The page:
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2nd Sunday of Lent

On this second Sunday of Lent we continue our journey through Salvation History, focusing on those people and their lives that reveal to us God’s loving and saving grace.  Lent is also a time to prepare for or remember our baptism, so with that in mind, let us turn to our readings:

Genesis 12:1-4a
Psalm 33:4-5, 18-19, 20, 22
2 Timothy 1:8b-10
Matthew 17:1-9

We open with a story from the book of Genesis where we are introduced to the first great patriarch, Abraham.  Of course, he hasn’t yet received this new name.  At this point in the story, he is introduced as
Abram, son of Terah, and is called by God to go forth from his land and from his relatives to a land that God will show him.  All this with the promise that the Lord will make of him a great nation.  God is essentially asking Abram to give up everything based on a promise of great blessings.  This reflects a great deal of trust that Abram must have in God’s promises.  Trust that is reflected in our Psalm as we sing, “Lord, let our mercy be on us, as we place our trust in you.”  But where is the reference to baptism in this story?  Just as Abram was chosen and blessed, we are all chosen and blessed by our baptism.  During the Rite of Election as the catechumens are called down to approach the bishop, we sing, “you are chosen, you are blessed, you are a sign of God’s love.”  Just as Abram was chosen.

Our second reading is from Paul’s second letter to Timothy.  Timothy as you may remember, was a protégé of Paul’s and a leader in the community in Ephesus.  Paul reminds Timothy (and us) that though there may be hardships, we can find strength in God, and his saving grace is proved in the risen Christ.  As for how this passage reminds us of baptism, we hear it in these lines, “He saved us and called us to a holy life, not according to our works, but according to his own design.”  We do not “earn” baptism.  It is a gift freely given, and must be freely received.  Through our baptism we are both made holy and called to be holy, washing away any previous sin (including original sin) and following the way of Christ.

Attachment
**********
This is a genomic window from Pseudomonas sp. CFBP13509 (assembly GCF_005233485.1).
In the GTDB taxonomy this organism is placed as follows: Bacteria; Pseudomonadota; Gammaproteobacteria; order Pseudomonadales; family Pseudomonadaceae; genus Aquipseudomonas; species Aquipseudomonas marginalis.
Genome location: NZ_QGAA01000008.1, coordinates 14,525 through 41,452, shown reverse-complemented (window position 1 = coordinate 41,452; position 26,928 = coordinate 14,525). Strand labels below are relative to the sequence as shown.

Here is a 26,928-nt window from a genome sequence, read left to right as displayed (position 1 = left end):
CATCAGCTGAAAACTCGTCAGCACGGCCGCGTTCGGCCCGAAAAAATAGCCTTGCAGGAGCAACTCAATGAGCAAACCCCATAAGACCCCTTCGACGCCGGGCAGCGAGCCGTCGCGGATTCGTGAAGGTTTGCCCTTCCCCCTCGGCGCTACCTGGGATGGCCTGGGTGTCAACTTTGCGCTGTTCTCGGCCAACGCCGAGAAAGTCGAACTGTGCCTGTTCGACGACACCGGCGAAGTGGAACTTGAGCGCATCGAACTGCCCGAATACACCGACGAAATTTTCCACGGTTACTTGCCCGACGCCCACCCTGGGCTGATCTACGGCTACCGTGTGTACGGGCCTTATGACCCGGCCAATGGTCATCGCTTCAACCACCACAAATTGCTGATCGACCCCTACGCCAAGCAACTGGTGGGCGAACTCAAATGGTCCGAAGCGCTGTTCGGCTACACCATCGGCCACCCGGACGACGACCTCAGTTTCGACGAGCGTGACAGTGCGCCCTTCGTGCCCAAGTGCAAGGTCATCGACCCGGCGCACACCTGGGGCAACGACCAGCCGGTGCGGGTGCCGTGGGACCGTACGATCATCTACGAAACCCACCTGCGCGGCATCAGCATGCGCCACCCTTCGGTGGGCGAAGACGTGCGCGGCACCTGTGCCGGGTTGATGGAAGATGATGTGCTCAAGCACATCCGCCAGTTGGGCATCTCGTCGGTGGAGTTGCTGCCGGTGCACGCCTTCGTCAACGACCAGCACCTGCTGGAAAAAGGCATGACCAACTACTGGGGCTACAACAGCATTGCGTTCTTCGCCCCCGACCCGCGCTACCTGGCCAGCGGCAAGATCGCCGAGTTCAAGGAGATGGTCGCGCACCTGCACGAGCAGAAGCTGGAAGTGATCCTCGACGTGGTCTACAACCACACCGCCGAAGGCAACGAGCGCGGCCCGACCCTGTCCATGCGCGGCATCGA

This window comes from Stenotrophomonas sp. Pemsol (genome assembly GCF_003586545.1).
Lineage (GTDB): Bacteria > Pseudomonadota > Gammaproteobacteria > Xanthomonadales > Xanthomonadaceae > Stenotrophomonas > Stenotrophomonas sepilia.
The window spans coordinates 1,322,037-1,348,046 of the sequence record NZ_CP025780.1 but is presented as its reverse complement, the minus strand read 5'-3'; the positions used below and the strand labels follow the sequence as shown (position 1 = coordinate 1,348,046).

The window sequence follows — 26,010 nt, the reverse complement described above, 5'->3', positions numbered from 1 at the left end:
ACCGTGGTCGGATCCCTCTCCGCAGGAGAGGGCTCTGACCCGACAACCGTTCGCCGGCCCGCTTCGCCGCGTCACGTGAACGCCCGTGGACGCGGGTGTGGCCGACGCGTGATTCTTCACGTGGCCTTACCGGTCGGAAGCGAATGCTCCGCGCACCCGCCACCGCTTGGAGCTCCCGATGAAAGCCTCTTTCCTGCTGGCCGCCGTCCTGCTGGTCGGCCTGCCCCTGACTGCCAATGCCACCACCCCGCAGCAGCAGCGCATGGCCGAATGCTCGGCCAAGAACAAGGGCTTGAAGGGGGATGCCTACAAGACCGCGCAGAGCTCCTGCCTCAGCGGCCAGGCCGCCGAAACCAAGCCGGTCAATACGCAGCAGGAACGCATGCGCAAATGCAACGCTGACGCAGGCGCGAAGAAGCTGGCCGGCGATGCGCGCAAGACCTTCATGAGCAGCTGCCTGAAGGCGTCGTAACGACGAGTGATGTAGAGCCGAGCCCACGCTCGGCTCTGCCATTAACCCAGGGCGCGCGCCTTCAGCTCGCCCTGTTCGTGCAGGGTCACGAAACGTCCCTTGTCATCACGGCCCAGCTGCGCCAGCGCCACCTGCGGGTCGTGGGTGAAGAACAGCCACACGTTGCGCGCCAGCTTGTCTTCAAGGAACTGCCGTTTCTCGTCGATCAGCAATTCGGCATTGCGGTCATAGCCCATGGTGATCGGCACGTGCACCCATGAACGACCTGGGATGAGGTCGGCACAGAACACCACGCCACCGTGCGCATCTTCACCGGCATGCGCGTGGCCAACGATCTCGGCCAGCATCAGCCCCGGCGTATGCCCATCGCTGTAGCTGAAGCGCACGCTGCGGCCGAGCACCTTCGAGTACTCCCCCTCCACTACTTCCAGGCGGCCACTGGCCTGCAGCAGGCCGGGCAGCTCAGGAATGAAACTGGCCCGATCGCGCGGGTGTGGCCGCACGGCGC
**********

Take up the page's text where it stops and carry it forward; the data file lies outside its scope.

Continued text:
Our Gospel from Matthew is the story of the Transfiguration… when the glory of Christ is revealed to Peter, James, and John up on the mountain.  During that moment Jesus stands before them in brilliant light, with Moses and Elijah standing at his side,  two of the most trusted prophets called by God.  It is a powerful moment, and the Apostles are almost speechless.  Not only does this show the mutual trust between Jesus and his chosen disciples, but with the voice of God coming from the cloud shows us the Father’s trust in his Son.  It is a pivotal moment in the Gospel as Christ’s true nature is revealed.  Our baptism is also a moment of transfiguration.  We cease to be what we were and become someone new.

Final Thoughts:

Trust is a funny thing.  It comes so naturally to us when we are born, as if God placed it in our DNA.  A child’s trust that his parents will care for them.  A trust in a friend or a sibling we know will always be there for us.  But trust can be, and often is, betrayed.  As we get older we tend to be much more cautious about giving or receiving trust because we’ve all been burnt before.  That kind of experience makes us stingy with trust.  But we need to be careful, because if we’re too stingy, we can find ourselves missing the important "calls" in our lives.  You’ve probably heard the saying, “Let go and let God.”  The story of Salvation, and in particular our readings for this week, remind us that God can be trusted.  That the promise of Jesus and the Gospel can be trusted.  That the promise of salvation through our baptism can be trusted.  We are no different than all the others we’ve read about today... Abram, Moses, Elijah, Peter, James, John, Paul, Timothy, and even Jesus.   They had their doubts, but they were able to put those aside for the voice of God.  There are times where we too must put our trust in that voice, for only then will we find that our call from God is genuine, and that his love does not disappoint.


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